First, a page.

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How to create Immutable class in java

1. Immutable class

Immutable class is a class which the state of its instances does not change once it is constructed. Immutable objects are especially useful in concurrent applications. Since they cannot change state, they cannot be corrupted by thread interference or observed in an inconsistent state.

There are number of immutable classes in java such as java.lang.String, java.lang.Integerjava.lang.Float and java.math.BigDecimal. Lets have a look at the benefit of immutable class.

1.1. Benefits of immutable class

  • Immutable classes can simplify programming by allowing the program to cache and share the references to the immutable objects without having to defensively copy them or without having issues about their values becoming stale or corrupted.
  • Immutable class is thread safe and have no synchronization issues in multi threaded environment.
  • Immutable class doesn’t need an implementation of clone.
  • Immutable class eliminates the possibility of data becoming unreachable when used as keys in Map and Set. Immutable object must not change its state while in the collection.

2. How to implement an immutable class

Implementing an immutable class is easy. Here is some important notes about how to implement an immutable right.

  1. The class must be declared as a final class. final classes can not be extended.
  2. All fields in the class must be declared as private and final. final fields can not be changed once initiated.
  3. Do not define any methods that can change the state of the immutable object. Not only Setter methods but also any other methods which can change the state of the object.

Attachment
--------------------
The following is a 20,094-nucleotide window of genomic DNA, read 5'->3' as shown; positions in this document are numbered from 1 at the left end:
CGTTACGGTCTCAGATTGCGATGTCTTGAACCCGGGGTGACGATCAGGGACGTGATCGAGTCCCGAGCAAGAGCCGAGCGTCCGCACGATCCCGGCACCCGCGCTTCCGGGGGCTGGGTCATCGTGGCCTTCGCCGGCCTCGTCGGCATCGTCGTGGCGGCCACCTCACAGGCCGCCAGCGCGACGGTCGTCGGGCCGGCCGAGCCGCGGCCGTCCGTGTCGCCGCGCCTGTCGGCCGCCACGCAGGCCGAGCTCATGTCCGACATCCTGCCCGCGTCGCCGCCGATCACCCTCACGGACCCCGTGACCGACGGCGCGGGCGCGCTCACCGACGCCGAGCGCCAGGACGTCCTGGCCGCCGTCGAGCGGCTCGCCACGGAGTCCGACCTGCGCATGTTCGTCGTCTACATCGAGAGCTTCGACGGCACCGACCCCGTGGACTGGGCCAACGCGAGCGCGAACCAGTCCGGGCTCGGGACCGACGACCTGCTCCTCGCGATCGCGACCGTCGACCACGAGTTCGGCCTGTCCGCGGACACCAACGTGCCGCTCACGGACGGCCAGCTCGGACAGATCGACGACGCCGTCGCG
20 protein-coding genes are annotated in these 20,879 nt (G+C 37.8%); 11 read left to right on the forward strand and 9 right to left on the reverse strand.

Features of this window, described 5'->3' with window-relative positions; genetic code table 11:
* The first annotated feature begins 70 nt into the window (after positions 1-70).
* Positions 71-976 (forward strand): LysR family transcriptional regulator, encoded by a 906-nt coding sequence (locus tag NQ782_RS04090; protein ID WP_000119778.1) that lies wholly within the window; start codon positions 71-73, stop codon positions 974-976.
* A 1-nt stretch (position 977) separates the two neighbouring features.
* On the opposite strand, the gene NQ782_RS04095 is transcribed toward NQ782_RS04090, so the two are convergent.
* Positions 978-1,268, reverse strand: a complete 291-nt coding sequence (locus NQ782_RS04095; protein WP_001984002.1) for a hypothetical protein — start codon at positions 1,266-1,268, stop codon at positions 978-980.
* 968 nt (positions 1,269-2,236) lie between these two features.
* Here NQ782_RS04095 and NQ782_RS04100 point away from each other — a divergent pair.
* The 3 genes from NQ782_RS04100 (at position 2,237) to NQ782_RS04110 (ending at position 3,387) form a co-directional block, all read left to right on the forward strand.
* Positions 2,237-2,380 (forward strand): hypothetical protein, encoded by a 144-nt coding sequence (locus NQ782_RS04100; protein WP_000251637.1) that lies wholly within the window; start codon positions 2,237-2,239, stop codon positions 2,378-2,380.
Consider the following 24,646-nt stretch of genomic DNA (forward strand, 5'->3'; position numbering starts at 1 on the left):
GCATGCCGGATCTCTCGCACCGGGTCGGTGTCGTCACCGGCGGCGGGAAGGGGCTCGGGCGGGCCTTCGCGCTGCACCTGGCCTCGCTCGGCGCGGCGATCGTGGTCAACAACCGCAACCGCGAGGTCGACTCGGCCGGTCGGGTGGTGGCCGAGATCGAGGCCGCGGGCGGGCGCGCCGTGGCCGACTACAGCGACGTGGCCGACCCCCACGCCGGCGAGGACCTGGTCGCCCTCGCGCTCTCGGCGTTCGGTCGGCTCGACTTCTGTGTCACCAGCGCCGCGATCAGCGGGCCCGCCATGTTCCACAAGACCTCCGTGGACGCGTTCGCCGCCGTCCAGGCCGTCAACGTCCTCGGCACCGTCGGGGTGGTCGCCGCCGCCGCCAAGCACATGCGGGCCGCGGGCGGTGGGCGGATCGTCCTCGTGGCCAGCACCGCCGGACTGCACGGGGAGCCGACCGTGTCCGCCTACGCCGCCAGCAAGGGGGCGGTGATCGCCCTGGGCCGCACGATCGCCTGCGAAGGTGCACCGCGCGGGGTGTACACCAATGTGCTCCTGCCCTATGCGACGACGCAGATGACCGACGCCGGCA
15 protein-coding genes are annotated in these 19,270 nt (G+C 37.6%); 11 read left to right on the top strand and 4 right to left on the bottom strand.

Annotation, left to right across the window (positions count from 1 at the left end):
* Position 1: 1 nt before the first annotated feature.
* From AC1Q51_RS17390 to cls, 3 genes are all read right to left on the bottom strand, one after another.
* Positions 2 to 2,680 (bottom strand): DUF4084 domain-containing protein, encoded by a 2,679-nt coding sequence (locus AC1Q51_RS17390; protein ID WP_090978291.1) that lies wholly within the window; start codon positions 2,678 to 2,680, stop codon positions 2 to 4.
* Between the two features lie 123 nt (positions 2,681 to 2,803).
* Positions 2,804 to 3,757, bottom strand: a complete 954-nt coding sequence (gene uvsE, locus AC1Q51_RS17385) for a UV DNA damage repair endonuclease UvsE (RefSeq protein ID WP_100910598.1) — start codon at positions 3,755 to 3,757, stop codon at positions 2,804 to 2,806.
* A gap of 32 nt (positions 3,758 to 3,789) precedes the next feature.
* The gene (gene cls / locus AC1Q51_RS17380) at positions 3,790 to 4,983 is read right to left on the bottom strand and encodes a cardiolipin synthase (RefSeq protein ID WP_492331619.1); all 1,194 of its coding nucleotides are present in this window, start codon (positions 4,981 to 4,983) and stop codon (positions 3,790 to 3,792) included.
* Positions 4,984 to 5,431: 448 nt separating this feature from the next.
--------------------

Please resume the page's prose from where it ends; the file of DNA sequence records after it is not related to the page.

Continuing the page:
4. this reference must be used during constructing the immutable object. Don’t return the mutable references to the caller (Use defensive copy).

The following example displays the wrong way to implement an immutable object. The array is assigned directly in the constructor. Then, the caller could change the array after calling the constructor.

public final class ImmutableClass {

    private final String[] array;

    public ImmutableClass(String[] arr){
        this.array = arr; // wrong
    }

    public String toString() {
        StringBuffer sb = new StringBuffer("Characters in array are: ");
        for (int i = 0; i < array.length; i++) {
            sb.append(array[i] + " ");
        }
        return sb.toString();
    }

    public static void main(String[] args) {
        String[] array = {"a","b"};
        ImmutableClass immutableClass = new ImmutableClass(array) ;
        System.out.println("Before constructing " + immutableClass);
        array[1] = "c"; // change (i.e. mutate) the element
        System.out.println("After constructing " + immutableClass);
    }
}

Here is the output (the immutableClass object has been mutated.):

Before constructing Characters in array are: a b 
After constructing Characters in array are: a c 

Here is the right way to copy an object to an immutable object. The array is copied before assigning in the constructor. Then, the caller cannot change the array after calling the constructor.

public final class ImmutableClass {

    private final String[] array;

    public ImmutableClass(String[] arr){
        this.array = arr.clone(); // defensive copy
    }

    public String toString() {
        StringBuffer sb = new StringBuffer("Characters in array are: ");
        for (int i = 0; i < array.length; i++) {
            sb.append(array[i] + " ");
        }
        return sb.toString();
    }

    public static void main(String[] args) {
        String[] array = {"a","b"};
        ImmutableClass immutableClass = new ImmutableClass(array) ;
        System.out.println("Before constructing " + immutableClass);
        array[1] = "c"; // change (i.e. mutate) the element
        System.out.println("After constructing " + immutableClass);
    }
}

Here is the output (the immutableClass object has not been mutated.):

Before constructing Characters in array are: a b 
After constructing Characters in array are: a b 

Beware of using the clone() method on a collection like a Map, List, Set etc because the default behavior of an object’s clone() method automatically yields a shallow copy. Then, we need to use deep copy the mutable objects referenced by the immutable class.

Creating an Immutable class is one of common interview questions and important to know its concept.

3. Download the source code

This was a tutorial for how to create an immutable class.

Download
You can download the full source code of this example here: Immutable Class Tutorial

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